Second line: There are some other people who meditate on Akshara Ishwara or Param Brahman, the one free of all attributes or Nirguna Brahman. He is attribute-less, not perceptible to sense organs, can’t hear, smell or touch; he is not objectifiable by our sense organs. On this Nirguna Brahman, some meditate upon. How can they meditate without an un-objectifiable Brahman? They do so by seeing the subject, I, as Brahman or through Atma Dhyanam.
Among them, the two groups, who is superior? Indirectly, Arjuna’s question is, is Saguna Ishwara superior or Nirguna Ishwara superior?
Shloka # 2:
The Blessed Lord said Those who meditate on Me by fixing their minds on Me with steadfast devotion (and) being endowed with supreme faith-they are considered to be the most perfect yogis according to Me.
Sri Krishna answered Arjuna’s question. Saguna Ishwara has objectified beauty. Many philosophers say Nirguna Ishwara does not exist. Others say it is not worth knowing. Real answer is that the question itself is wrong. For a wrong question there is no right answer. It is like asking, how many centimeters is the weight of this clip? It can’t be answered, as it is not a logical question. So, when we compare two things, comparison comes only when we have to choose between the two. Thus, choice can only be between two similar things. Suppose one wants to drink something; he has a choice of tea, coffee or coke; here he has a choice. Choice can be in the type of container to drink from as well, such as cup, tumbler etc. But if you ask, do you want a tumbler or a drink; there is no choice there. Comparison is only among similar things.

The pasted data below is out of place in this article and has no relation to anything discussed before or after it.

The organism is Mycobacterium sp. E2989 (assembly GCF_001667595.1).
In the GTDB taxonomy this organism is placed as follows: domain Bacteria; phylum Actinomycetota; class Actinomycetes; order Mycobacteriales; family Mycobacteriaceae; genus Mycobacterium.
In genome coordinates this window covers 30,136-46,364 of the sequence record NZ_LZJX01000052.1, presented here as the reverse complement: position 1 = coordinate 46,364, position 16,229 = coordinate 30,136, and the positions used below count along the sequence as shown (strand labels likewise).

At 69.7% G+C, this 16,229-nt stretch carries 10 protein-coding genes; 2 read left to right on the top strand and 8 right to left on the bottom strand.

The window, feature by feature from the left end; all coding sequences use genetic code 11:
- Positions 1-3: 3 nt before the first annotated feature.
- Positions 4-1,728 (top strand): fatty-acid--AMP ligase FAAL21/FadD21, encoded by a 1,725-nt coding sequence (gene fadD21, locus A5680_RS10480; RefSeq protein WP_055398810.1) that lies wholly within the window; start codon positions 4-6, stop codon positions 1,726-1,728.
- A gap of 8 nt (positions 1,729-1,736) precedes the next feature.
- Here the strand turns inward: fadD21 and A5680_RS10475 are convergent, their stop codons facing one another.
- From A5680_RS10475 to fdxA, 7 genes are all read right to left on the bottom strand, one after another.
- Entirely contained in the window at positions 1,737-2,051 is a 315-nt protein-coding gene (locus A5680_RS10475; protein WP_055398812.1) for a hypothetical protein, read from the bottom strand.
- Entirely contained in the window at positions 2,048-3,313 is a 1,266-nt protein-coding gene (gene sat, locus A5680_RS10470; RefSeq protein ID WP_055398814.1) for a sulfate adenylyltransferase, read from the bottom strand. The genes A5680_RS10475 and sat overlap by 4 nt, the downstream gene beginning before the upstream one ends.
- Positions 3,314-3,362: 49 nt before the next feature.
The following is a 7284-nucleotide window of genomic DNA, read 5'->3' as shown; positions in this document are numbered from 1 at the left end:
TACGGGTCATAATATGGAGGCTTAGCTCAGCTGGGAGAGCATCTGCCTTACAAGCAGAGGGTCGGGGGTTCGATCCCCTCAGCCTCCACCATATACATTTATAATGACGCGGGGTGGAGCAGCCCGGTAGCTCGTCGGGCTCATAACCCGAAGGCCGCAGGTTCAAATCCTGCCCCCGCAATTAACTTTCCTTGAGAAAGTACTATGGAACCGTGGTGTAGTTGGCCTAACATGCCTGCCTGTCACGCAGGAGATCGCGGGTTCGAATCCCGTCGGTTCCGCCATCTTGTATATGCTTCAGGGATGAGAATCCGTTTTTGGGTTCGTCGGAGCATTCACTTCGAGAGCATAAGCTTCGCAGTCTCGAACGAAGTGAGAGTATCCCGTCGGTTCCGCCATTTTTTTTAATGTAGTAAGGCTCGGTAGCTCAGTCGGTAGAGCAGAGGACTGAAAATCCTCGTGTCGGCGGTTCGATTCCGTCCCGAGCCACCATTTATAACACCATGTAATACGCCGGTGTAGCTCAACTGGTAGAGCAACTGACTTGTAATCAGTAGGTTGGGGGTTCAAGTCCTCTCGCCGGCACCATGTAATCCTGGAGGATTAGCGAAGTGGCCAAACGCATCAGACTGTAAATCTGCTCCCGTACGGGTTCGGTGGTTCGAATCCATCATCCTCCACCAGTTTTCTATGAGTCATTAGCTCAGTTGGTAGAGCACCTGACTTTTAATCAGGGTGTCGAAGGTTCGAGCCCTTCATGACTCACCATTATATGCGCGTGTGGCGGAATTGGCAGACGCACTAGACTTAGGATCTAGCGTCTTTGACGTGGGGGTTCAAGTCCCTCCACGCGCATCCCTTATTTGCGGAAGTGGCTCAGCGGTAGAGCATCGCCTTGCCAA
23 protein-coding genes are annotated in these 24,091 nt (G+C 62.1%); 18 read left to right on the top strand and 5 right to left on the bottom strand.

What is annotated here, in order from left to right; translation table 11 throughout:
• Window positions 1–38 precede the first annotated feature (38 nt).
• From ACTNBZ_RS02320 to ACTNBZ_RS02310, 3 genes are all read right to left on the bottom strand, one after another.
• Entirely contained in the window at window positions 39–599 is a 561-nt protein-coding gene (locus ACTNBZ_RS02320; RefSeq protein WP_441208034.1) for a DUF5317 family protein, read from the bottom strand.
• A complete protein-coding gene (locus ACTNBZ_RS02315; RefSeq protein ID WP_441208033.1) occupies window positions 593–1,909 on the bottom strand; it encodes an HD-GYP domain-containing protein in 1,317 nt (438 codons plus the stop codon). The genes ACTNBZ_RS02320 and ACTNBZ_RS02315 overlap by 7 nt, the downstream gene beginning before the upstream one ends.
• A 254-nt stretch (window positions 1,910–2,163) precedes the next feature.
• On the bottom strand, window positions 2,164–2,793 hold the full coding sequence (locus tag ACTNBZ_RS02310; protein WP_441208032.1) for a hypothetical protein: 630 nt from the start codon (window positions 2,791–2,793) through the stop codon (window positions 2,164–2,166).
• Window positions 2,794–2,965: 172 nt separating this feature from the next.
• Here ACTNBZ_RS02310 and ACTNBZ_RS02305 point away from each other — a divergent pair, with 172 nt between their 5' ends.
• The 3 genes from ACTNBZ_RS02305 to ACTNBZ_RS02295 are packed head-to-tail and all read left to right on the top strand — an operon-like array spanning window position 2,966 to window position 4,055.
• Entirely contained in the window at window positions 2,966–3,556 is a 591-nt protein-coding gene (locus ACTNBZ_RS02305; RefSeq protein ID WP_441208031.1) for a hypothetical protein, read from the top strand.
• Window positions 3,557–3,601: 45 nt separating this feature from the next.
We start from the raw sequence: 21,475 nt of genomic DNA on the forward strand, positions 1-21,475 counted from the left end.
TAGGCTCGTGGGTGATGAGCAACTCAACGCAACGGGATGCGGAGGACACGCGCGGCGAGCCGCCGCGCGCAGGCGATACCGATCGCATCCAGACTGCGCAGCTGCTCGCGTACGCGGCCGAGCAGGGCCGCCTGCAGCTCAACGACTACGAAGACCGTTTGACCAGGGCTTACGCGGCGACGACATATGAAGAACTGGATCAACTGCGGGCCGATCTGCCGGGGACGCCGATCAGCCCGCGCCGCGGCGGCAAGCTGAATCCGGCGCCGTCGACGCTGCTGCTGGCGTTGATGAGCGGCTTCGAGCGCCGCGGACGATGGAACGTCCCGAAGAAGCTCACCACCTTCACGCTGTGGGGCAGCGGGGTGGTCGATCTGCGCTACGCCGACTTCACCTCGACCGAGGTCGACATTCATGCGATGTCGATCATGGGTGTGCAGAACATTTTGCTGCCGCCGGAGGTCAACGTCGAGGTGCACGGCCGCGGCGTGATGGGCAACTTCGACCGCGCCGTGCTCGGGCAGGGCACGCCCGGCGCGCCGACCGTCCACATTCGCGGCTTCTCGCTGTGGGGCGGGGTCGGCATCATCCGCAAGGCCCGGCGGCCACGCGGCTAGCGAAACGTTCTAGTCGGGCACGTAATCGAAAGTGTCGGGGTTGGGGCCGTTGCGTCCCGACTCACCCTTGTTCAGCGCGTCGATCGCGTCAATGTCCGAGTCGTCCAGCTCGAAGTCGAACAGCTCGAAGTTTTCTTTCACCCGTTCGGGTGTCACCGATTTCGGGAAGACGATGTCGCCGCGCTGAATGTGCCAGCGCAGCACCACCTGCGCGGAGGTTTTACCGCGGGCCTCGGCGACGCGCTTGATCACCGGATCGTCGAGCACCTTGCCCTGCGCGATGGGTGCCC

Dvaitam or Saguna bhakti is a means, a stepping-stone, to reach nirguna bhakti, the goal. There is no choice, as nirguna bhakta has to go through Saguna Bhakti. Without Saguna Bhakti one can’t get nirguna bhakti. This is the culmination of the Sadhana. But Sri Krishna does not want to insult Arjuna by telling him his question is not meaningful. So Sri Krishna says, Saguna Bhaktas are superior, while nirguna bhakta attains Me. So everyone has to take Saguna Bhakti and then move to Nirguna bhakti.
Bhakti Yoga is not a particular sadhana but it is an entire range of sadhanas that culminate in moksha.
With Best Wishes,